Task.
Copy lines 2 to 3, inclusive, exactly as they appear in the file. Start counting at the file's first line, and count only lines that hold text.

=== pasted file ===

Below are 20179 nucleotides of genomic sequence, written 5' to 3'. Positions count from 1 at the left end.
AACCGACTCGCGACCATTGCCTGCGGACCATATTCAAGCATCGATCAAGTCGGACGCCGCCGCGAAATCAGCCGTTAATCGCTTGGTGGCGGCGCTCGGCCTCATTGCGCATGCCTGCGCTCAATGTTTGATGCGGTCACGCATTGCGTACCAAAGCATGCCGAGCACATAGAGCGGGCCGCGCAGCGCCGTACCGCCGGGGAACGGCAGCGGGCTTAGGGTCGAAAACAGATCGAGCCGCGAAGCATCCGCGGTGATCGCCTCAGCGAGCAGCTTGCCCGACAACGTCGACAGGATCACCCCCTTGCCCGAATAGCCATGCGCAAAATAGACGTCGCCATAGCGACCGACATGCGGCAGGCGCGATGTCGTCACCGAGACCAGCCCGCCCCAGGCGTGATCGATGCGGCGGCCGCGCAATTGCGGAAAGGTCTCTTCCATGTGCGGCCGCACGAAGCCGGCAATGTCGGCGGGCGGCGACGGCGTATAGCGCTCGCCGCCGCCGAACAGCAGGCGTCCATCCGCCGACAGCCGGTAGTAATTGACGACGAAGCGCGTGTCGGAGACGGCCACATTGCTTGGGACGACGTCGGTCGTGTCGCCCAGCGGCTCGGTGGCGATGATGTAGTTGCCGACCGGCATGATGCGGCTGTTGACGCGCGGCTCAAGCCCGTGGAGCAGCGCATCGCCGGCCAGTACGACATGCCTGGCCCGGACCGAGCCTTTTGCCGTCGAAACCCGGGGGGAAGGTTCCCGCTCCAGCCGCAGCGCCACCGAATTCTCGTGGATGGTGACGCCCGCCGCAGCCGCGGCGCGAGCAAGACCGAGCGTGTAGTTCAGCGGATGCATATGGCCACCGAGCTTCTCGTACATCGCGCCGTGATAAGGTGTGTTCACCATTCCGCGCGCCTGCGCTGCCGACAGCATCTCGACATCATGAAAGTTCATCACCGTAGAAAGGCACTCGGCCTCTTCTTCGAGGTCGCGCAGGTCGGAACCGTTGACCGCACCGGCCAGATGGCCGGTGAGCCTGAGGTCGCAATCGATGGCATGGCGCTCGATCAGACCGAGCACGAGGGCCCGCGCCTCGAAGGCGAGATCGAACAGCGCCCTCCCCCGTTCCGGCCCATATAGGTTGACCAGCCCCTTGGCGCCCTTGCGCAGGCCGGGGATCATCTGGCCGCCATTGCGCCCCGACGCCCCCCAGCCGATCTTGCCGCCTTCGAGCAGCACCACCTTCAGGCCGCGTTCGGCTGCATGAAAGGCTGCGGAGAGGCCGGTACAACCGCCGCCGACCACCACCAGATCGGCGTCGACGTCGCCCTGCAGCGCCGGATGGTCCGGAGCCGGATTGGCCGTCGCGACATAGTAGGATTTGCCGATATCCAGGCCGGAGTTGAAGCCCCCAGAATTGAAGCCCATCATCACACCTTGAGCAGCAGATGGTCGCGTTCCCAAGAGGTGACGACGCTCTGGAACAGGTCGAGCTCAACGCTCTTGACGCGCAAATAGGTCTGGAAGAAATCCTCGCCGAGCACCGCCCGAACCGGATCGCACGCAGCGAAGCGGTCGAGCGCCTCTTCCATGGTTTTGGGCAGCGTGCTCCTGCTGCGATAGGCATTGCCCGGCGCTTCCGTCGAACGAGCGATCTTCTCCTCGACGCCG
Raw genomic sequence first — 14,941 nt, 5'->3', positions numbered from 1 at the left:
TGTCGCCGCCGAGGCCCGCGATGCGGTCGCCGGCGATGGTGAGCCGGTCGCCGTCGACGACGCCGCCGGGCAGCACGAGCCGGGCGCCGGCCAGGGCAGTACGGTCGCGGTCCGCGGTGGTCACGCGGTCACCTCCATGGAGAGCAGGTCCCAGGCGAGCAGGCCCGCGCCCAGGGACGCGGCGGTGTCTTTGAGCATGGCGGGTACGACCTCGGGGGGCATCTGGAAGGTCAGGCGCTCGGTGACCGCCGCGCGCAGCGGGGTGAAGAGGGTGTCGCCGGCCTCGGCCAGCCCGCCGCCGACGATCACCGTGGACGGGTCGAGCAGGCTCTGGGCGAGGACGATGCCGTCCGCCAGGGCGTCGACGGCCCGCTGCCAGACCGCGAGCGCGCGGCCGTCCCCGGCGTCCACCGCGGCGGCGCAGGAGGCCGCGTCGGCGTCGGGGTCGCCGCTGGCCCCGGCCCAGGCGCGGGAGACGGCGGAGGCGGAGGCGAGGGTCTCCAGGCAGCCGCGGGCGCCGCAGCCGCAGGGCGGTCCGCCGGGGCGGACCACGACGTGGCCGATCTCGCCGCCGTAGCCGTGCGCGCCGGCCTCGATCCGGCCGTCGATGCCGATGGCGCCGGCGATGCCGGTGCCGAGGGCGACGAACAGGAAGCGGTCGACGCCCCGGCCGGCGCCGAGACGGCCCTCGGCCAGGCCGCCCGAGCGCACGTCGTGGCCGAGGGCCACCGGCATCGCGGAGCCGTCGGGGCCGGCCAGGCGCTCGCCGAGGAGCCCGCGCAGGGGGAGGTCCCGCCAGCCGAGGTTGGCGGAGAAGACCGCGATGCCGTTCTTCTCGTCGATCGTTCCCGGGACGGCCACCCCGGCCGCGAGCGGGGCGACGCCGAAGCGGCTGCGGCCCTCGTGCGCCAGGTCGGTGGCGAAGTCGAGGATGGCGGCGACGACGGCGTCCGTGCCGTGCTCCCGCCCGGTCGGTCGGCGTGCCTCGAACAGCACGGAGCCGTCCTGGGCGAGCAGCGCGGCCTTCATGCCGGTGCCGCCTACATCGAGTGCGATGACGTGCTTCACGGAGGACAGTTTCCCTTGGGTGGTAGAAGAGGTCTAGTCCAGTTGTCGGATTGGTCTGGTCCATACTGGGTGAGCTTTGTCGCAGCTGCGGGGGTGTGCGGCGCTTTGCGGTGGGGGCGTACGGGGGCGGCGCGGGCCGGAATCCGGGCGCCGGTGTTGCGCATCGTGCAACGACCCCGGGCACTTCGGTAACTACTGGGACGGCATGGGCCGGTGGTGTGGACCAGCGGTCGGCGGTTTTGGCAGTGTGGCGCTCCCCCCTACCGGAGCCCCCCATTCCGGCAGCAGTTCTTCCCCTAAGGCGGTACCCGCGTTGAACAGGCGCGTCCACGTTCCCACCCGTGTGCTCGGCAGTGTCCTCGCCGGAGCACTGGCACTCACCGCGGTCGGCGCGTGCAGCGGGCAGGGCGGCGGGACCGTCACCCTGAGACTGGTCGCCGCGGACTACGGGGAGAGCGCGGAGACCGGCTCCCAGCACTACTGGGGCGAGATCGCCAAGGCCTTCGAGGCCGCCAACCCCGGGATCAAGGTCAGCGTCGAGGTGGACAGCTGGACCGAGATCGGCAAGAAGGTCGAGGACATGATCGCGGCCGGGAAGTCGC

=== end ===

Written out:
AACCGACTCGCGACCATTGCCTGCGGACCATATTCAAGCATCGATCAAGTCGGACGCCGCCGCGAAATCAGCCGTTAATCGCTTGGTGGCGGCGCTCGGCCTCATTGCGCATGCCTGCGCTCAATGTTTGATGCGGTCACGCATTGCGTACCAAAGCATGCCGAGCACATAGAGCGGGCCGCGCAGCGCCGTACCGCCGGGGAACGGCAGCGGGCTTAGGGTCGAAAACAGATCGAGCCGCGAAGCATCCGCGGTGATCGCCTCAGCGAGCAGCTTGCCCGACAACGTCGACAGGATCACCCCCTTGCCCGAATAGCCATGCGCAAAATAGACGTCGCCATAGCGACCGACATGCGGCAGGCGCGATGTCGTCACCGAGACCAGCCCGCCCCAGGCGTGATCGATGCGGCGGCCGCGCAATTGCGGAAAGGTCTCTTCCATGTGCGGCCGCACGAAGCCGGCAATGTCGGCGGGCGGCGACGGCGTATAGCGCTCGCCGCCGCCGAACAGCAGGCGTCCATCCGCCGACAGCCGGTAGTAATTGACGACGAAGCGCGTGTCGGAGACGGCCACATTGCTTGGGACGACGTCGGTCGTGTCGCCCAGCGGCTCGGTGGCGATGATGTAGTTGCCGACCGGCATGATGCGGCTGTTGACGCGCGGCTCAAGCCCGTGGAGCAGCGCATCGCCGGCCAGTACGACATGCCTGGCCCGGACCGAGCCTTTTGCCGTCGAAACCCGGGGGGAAGGTTCCCGCTCCAGCCGCAGCGCCACCGAATTCTCGTGGATGGTGACGCCCGCCGCAGCCGCGGCGCGAGCAAGACCGAGCGTGTAGTTCAGCGGATGCATATGGCCACCGAGCTTCTCGTACATCGCGCCGTGATAAGGTGTGTTCACCATTCCGCGCGCCTGCGCTGCCGACAGCATCTCGACATCATGAAAGTTCATCACCGTAGAAAGGCACTCGGCCTCTTCTTCGAGGTCGCGCAGGTCGGAACCGTTGACCGCACCGGCCAGATGGCCGGTGAGCCTGAGGTCGCAATCGATGGCATGGCGCTCGATCAGACCGAGCACGAGGGCCCGCGCCTCGAAGGCGAGATCGAACAGCGCCCTCCCCCGTTCCGGCCCATATAGGTTGACCAGCCCCTTGGCGCCCTTGCGCAGGCCGGGGATCATCTGGCCGCCATTGCGCCCCGACGCCCCCCAGCCGATCTTGCCGCCTTCGAGCAGCACCACCTTCAGGCCGCGTTCGGCTGCATGAAAGGCTGCGGAGAGGCCGGTACAACCGCCGCCGACCACCACCAGATCGGCGTCGACGTCGCCCTGCAGCGCCGGATGGTCCGGAGCCGGATTGGCCGTCGCGACATAGTAGGATTTGCCGATATCCAGGCCGGAGTTGAAGCCCCCAGAATTGAAGCCCATCATCACACCTTGAGCAGCAGATGGTCGCGTTCCCAAGAGGTGACGACGCTCTGGAACAGGTCGAGCTCAACGCTCTTGACGCGCAAATAGGTCTGGAAGAAATCCTCGCCGAGCACCGCCCGAACCGGATCGCACGCAGCGAAGCGGTCGAGCGCCTCTTCCATGGTTTTGGGCAGCGTGCTCCTGCTGCGATAGGCATTGCCCGGCGCTTCCGTCGAACGAGCGATCTTCTCCTCGACGCCG
Raw genomic sequence first — 14,941 nt, 5'->3', positions numbered from 1 at the left: